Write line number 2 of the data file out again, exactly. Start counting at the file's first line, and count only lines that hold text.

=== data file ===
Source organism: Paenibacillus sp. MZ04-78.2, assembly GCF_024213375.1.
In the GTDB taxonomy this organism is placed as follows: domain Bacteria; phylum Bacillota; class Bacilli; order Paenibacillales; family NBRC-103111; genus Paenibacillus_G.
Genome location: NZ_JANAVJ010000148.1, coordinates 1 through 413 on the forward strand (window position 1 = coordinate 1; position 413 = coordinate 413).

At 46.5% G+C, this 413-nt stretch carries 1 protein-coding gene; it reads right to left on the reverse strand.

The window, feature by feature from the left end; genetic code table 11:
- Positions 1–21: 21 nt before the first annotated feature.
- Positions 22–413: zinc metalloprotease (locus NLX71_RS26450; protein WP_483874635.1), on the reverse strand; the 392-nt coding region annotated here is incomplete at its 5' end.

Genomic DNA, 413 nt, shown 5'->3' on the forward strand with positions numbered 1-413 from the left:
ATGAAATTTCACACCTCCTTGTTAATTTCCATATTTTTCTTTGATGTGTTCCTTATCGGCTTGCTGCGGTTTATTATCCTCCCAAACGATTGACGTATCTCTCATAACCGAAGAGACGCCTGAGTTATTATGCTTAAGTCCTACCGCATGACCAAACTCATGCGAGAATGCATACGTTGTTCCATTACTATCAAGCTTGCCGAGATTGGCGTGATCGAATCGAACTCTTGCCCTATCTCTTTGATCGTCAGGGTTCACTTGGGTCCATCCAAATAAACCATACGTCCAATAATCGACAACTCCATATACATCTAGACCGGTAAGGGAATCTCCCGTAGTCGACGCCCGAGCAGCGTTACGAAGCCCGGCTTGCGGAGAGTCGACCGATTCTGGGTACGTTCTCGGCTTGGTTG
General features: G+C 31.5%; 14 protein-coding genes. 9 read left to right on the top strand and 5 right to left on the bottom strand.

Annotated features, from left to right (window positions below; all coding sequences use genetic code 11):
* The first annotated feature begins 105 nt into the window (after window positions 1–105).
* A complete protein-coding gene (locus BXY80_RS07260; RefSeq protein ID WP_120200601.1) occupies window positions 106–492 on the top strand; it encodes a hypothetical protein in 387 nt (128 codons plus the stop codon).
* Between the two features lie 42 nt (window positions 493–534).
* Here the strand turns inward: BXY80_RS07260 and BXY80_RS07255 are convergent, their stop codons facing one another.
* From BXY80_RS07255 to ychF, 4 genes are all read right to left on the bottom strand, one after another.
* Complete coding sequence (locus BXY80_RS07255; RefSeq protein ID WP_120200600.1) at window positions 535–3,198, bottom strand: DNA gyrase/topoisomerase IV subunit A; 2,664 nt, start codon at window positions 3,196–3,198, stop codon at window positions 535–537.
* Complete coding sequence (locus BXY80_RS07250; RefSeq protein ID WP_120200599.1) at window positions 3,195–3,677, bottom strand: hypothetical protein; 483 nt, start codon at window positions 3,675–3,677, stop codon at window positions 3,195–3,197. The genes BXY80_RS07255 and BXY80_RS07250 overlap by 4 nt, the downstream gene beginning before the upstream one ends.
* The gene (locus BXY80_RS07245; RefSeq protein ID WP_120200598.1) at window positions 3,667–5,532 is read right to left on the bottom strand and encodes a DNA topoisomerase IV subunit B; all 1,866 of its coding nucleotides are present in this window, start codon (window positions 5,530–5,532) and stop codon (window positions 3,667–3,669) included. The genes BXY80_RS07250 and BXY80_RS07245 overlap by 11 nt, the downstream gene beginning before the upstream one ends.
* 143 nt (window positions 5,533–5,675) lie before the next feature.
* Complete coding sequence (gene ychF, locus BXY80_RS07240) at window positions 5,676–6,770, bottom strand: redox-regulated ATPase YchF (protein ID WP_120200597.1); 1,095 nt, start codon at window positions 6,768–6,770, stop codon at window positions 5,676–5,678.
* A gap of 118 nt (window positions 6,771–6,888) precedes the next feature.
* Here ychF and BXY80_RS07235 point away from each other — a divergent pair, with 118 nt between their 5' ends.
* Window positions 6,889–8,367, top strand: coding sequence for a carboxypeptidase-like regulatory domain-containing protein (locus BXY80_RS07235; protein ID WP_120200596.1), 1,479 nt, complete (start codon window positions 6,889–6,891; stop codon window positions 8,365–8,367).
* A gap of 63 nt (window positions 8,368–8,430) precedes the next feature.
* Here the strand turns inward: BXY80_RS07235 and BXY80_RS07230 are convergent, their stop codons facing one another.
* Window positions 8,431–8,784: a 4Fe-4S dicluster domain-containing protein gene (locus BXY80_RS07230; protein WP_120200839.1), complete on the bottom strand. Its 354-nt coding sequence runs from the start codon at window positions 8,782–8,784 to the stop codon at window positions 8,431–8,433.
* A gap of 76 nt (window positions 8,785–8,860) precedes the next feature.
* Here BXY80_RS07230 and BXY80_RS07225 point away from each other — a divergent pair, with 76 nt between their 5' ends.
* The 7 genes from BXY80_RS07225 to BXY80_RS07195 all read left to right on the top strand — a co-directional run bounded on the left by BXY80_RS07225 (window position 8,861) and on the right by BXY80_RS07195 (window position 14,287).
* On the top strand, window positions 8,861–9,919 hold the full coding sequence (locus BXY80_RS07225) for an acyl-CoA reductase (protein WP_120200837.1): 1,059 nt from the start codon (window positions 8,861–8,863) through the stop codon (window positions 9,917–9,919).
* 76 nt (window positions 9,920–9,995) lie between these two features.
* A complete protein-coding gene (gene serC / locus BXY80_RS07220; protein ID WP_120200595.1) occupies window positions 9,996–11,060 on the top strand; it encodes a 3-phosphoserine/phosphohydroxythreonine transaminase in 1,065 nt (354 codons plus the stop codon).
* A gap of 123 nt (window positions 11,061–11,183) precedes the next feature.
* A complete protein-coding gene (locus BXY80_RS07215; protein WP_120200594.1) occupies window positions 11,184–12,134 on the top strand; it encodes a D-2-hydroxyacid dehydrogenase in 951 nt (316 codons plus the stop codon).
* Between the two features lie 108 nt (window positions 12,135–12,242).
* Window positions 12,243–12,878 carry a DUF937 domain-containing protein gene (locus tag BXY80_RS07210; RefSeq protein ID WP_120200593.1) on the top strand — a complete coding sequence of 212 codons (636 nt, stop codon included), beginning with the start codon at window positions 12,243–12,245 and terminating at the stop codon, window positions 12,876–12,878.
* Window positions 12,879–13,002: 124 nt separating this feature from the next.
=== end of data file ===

In the GTDB taxonomy this organism is placed as follows: domain Bacteria; phylum Bacillota; class Bacilli; order Paenibacillales; family NBRC-103111; genus Paenibacillus_G.